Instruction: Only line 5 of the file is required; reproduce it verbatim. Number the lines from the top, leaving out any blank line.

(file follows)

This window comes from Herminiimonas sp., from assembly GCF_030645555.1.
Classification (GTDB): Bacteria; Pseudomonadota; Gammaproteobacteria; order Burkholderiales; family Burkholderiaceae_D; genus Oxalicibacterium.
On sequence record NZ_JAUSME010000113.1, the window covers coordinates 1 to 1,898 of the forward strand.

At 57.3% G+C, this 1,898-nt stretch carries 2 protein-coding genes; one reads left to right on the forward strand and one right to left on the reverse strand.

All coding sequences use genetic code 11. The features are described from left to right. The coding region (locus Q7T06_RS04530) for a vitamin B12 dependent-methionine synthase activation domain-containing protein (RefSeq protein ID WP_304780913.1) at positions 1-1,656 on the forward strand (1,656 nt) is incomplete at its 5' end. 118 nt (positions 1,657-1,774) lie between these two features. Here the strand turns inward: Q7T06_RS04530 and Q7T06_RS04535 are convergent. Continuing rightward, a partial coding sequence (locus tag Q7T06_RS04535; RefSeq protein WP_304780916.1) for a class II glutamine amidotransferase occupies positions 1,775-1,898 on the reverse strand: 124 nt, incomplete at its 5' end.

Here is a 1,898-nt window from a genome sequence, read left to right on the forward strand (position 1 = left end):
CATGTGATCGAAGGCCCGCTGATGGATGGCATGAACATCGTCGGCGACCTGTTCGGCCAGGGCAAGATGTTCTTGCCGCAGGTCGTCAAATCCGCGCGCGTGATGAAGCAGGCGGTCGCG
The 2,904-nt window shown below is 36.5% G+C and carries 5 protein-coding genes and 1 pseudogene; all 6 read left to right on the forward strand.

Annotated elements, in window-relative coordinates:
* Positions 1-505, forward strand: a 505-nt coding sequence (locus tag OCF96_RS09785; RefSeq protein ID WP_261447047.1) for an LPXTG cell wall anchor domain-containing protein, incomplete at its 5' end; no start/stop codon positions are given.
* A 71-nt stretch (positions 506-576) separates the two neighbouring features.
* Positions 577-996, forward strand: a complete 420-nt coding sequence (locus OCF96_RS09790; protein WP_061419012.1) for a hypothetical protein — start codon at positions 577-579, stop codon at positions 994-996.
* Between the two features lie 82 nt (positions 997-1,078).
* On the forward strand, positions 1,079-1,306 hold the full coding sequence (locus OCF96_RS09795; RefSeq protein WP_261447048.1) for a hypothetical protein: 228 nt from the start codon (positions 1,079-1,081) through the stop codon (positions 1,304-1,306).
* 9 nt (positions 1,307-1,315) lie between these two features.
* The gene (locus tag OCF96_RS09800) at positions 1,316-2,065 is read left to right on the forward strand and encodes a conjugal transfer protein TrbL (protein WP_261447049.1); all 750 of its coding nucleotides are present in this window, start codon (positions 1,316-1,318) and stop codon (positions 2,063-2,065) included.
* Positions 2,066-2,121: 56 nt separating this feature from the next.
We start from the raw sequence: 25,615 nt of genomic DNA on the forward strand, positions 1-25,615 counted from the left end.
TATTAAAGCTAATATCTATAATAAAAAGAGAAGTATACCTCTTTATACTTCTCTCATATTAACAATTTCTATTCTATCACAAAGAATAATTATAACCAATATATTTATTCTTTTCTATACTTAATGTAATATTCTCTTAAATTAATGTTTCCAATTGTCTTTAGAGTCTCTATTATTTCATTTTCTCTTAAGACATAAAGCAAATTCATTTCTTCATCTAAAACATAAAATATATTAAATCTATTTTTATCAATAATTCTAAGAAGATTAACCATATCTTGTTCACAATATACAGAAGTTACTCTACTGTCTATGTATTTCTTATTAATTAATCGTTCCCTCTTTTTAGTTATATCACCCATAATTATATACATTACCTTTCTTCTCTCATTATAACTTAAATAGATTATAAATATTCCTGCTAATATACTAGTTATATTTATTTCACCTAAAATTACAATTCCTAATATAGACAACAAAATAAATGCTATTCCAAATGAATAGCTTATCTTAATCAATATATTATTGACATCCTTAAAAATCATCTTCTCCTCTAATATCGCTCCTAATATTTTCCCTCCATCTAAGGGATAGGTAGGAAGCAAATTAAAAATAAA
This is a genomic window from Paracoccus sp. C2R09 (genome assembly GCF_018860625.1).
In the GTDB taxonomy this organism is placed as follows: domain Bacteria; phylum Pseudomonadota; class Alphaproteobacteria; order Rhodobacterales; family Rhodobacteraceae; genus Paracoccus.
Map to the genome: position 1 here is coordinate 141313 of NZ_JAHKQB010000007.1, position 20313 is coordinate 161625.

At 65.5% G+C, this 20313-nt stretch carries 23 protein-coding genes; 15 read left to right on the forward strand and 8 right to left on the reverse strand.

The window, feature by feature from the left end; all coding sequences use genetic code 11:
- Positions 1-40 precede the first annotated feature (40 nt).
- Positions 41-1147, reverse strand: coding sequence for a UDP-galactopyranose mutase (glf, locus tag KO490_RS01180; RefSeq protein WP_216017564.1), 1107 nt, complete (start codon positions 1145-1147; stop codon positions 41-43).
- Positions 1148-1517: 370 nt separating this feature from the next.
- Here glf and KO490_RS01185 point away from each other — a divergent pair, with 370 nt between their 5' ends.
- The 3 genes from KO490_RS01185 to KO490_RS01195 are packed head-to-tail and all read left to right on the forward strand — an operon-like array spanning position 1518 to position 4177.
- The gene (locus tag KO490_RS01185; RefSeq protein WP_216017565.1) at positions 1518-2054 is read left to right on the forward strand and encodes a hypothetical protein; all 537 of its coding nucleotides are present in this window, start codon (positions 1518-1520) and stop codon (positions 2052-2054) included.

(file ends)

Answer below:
All coding sequences use genetic code 11. The features are described from left to right. The coding region (locus Q7T06_RS04530) for a vitamin B12 dependent-methionine synthase activation domain-containing protein (RefSeq protein ID WP_304780913.1) at positions 1-1,656 on the forward strand (1,656 nt) is incomplete at its 5' end. 118 nt (positions 1,657-1,774) lie between these two features. Here the strand turns inward: Q7T06_RS04530 and Q7T06_RS04535 are convergent. Continuing rightward, a partial coding sequence (locus tag Q7T06_RS04535; RefSeq protein WP_304780916.1) for a class II glutamine amidotransferase occupies positions 1,775-1,898 on the reverse strand: 124 nt, incomplete at its 5' end.